The Ruddy Duck is Washington's only representative of the stiff-tail ducks, known for holding their spiky tails up in the air. They have large, flat bills, small wings, and feet set far back on the body. The male Ruddy Duck is cinnamon in color overall with a black head, large, white cheek-patch, and bright blue bill. The male in non-breeding plumage has a mottled gray body and gray bill. The markings on the head are similar to those of breeding plumage. The female is mottled gray overall with black on the top of her head and a dark, horizontal line that bisects her white cheek. Her bill is gray. The juvenile is similar to the female, but the black on its face is less pronounced.
In winter, Ruddy Ducks inhabit shallow, protected, saltwater bays and estuaries along the coast or ice-free, inland lakes and ponds. Breeding habitat is freshwater marshes and ponds with marshy borders mixed with open water.
Ruddy Ducks are often found in tight flocks. They forage by diving under water and straining mud through their bills to find food. Like many small-winged ducks, Ruddy Ducks must get a running start across the water to become airborne.
Seeds and tubers from aquatic vegetation are a main staple of the Ruddy Duck's diet. Aquatic insect larvae are especially favored during the breeding season. Mollusks, crustaceans, and some small fish are also eaten.
Pairs form after the birds have arrived on the breeding grounds. Nests are situated in dense marsh vegetation. The female builds a platform of grasses and cattails, lines it with down, and anchors it to emergent vegetation a few inches above the water. Many nests are concealed by vegetation pulled over the nest, which gives them a basket-shaped appearance. Sometimes the nest is built on top of an old muskrat house or bird's nest. The female lays 5 to 10 eggs (usually 8), and commonly lays eggs in the nests of other Ruddy Ducks or another species. The female incubates the eggs for 22 to 26 days. Within a day after hatching, the young leave the nest and can swim and dive well. They are tended by the female, but feed themselves. They first fly at 42 to 49 days.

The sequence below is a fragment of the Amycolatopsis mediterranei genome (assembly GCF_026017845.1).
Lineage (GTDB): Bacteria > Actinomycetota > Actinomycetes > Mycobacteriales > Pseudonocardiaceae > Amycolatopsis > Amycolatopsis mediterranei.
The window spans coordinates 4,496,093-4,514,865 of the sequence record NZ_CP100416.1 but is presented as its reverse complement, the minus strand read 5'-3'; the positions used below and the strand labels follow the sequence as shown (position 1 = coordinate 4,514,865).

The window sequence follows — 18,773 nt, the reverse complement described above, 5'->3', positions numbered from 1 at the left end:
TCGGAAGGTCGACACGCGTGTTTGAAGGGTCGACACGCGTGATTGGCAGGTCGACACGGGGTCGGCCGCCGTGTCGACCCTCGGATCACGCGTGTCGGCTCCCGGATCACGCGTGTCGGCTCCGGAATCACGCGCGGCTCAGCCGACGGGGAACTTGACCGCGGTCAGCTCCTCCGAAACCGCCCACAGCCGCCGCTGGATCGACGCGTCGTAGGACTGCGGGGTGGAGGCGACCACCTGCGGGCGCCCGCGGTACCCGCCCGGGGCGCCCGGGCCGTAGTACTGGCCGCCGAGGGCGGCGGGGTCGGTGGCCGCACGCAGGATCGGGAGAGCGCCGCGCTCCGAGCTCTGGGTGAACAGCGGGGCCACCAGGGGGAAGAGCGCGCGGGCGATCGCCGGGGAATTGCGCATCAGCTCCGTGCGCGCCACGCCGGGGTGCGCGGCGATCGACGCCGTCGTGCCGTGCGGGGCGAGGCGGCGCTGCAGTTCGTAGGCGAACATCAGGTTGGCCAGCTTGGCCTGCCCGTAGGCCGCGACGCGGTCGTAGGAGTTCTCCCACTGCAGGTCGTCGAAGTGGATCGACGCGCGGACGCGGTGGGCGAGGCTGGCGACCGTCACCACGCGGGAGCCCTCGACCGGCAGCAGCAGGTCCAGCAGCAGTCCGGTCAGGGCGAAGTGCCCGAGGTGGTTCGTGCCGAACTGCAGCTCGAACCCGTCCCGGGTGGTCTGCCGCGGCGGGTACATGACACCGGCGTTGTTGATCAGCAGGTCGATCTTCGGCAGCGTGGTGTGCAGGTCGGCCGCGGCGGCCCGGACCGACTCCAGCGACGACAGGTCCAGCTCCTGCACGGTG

Migration is drawn out over a long period in both spring and fall. The spring migration begins in late February, and continues through May. Males undergo a molt migration in July away from the breeding grounds before they head to the wintering grounds. The fall migration lasts from late August to November.
The current population of Ruddy Ducks is apparently much lower than historical levels, mostly due to unrestricted hunting at the beginning of the 20th Century and to loss of nesting habitat. Christmas Bird Count data show a slight decline in Washington.
When and Where to Find in Washington
Ruddy Ducks are common in the summer at lower elevations in much of eastern Washington. Ruddy Ducks breed from the central Columbia Basin east through the Palouse and north along major river valleys in all the northern counties of eastern Washington. They are absent as a breeder west of the Columbia River in Chelan and Kittitas Counties as well as throughout most of western Yakima and Klickitat Counties. In western Washington, Ruddy Ducks breed uncommonly in the Puget Trough in King and Pierce Counties. They are abundant throughout the winter on open water. They are most common in the Strait of Juan de Fuca and Puget Sound, at major river estuaries, and locally along the Columbia River.
Click here to visit this species' account and breeding-season distribution map in Sound to Sage, Seattle Audubon's on-line breeding bird atlas of Island, King, Kitsap, and Kittitas Counties.
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